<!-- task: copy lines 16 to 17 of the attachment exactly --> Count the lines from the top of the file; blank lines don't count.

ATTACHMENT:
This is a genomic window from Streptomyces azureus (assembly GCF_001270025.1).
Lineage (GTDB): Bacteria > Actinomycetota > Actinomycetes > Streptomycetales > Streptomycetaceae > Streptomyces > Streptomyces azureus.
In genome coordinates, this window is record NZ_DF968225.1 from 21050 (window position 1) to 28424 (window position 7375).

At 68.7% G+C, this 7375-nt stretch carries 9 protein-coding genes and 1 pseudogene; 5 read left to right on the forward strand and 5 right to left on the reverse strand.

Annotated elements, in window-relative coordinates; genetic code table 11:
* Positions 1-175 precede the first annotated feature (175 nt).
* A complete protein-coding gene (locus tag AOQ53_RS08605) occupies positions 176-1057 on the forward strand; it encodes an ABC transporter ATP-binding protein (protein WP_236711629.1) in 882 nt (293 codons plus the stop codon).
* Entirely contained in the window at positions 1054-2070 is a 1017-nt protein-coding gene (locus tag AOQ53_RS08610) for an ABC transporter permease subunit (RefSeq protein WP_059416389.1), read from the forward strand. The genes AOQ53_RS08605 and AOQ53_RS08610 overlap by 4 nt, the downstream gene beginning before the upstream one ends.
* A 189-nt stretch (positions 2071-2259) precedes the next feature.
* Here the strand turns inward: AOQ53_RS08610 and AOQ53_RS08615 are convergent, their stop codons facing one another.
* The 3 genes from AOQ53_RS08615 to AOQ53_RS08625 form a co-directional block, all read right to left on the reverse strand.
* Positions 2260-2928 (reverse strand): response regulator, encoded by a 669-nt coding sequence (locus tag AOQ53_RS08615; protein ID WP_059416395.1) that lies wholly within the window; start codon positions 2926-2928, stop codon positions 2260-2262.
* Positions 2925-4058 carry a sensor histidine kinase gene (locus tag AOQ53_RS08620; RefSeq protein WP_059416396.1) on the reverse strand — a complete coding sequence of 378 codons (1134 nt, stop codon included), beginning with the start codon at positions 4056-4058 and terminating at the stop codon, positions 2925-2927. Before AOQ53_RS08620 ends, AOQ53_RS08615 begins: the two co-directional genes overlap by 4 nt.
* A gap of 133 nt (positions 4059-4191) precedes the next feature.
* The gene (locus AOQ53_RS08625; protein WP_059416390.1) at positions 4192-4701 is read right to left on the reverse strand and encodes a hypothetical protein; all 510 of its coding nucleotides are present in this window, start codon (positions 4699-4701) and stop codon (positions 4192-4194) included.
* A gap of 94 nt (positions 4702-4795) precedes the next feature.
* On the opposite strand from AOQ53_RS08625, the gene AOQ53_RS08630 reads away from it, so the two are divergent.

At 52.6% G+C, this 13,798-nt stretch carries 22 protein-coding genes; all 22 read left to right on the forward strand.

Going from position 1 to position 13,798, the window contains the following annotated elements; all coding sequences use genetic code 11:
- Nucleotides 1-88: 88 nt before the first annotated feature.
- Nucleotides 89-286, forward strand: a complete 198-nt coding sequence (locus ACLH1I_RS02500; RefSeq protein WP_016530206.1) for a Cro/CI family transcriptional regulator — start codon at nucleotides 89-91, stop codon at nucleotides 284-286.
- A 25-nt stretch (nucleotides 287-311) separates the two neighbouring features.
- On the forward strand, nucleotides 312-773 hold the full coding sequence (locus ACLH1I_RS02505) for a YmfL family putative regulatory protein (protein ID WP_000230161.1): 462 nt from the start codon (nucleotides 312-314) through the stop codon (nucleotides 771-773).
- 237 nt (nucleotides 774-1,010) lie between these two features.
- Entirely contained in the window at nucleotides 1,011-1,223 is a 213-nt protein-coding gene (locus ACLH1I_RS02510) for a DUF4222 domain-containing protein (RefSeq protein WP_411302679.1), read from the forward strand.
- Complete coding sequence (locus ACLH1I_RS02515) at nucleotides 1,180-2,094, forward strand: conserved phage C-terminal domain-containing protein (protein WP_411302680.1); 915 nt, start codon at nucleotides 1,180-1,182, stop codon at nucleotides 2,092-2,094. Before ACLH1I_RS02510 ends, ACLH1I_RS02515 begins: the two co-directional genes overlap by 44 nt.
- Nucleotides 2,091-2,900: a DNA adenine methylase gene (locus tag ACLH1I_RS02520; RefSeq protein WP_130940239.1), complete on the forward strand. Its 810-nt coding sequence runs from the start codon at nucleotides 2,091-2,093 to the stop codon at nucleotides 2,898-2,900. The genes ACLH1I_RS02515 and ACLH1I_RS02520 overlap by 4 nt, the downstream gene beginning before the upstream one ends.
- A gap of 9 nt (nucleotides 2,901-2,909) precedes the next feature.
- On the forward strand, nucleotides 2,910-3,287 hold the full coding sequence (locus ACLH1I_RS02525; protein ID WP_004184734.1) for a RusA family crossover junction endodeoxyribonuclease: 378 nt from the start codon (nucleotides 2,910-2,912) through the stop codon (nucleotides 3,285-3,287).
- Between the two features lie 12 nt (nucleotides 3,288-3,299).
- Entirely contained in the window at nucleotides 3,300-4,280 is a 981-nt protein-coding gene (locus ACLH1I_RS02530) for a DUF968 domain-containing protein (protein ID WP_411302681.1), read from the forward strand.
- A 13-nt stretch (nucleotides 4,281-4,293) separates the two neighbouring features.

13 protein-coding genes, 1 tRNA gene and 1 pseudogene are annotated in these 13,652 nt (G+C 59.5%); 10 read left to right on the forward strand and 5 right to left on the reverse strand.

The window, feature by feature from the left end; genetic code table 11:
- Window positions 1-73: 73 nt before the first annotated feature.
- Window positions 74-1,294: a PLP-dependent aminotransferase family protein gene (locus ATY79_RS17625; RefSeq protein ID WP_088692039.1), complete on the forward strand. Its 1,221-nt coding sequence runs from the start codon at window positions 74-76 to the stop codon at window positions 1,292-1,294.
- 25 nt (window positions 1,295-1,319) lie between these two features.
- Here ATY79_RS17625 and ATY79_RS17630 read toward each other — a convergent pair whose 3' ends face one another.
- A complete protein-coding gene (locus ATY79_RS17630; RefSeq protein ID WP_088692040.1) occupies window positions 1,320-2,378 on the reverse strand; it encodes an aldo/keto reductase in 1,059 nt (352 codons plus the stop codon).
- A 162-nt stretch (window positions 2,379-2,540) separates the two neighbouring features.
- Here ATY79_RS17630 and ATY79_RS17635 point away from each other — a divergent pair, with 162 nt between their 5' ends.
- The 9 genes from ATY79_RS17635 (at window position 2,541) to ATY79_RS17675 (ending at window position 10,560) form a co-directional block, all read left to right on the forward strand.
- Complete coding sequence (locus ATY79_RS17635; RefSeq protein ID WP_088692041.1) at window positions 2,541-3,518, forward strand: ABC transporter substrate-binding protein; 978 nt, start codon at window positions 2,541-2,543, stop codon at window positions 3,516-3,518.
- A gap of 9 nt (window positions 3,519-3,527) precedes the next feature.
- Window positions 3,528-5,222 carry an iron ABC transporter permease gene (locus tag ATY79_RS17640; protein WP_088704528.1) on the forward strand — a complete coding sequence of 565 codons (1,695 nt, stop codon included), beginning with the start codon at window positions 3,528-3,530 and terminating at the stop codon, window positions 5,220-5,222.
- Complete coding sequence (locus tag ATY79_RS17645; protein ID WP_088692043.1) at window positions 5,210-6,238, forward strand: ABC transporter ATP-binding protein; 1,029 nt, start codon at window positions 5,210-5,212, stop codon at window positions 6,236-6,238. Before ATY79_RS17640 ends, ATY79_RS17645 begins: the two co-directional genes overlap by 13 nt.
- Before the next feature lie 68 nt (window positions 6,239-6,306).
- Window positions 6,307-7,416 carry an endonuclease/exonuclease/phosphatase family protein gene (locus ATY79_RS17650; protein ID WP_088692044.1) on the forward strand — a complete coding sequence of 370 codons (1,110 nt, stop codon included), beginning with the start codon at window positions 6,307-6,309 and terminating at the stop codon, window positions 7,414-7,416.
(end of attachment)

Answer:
* A gap of 94 nt (positions 4702-4795) precedes the next feature.
* On the opposite strand from AOQ53_RS08625, the gene AOQ53_RS08630 reads away from it, so the two are divergent.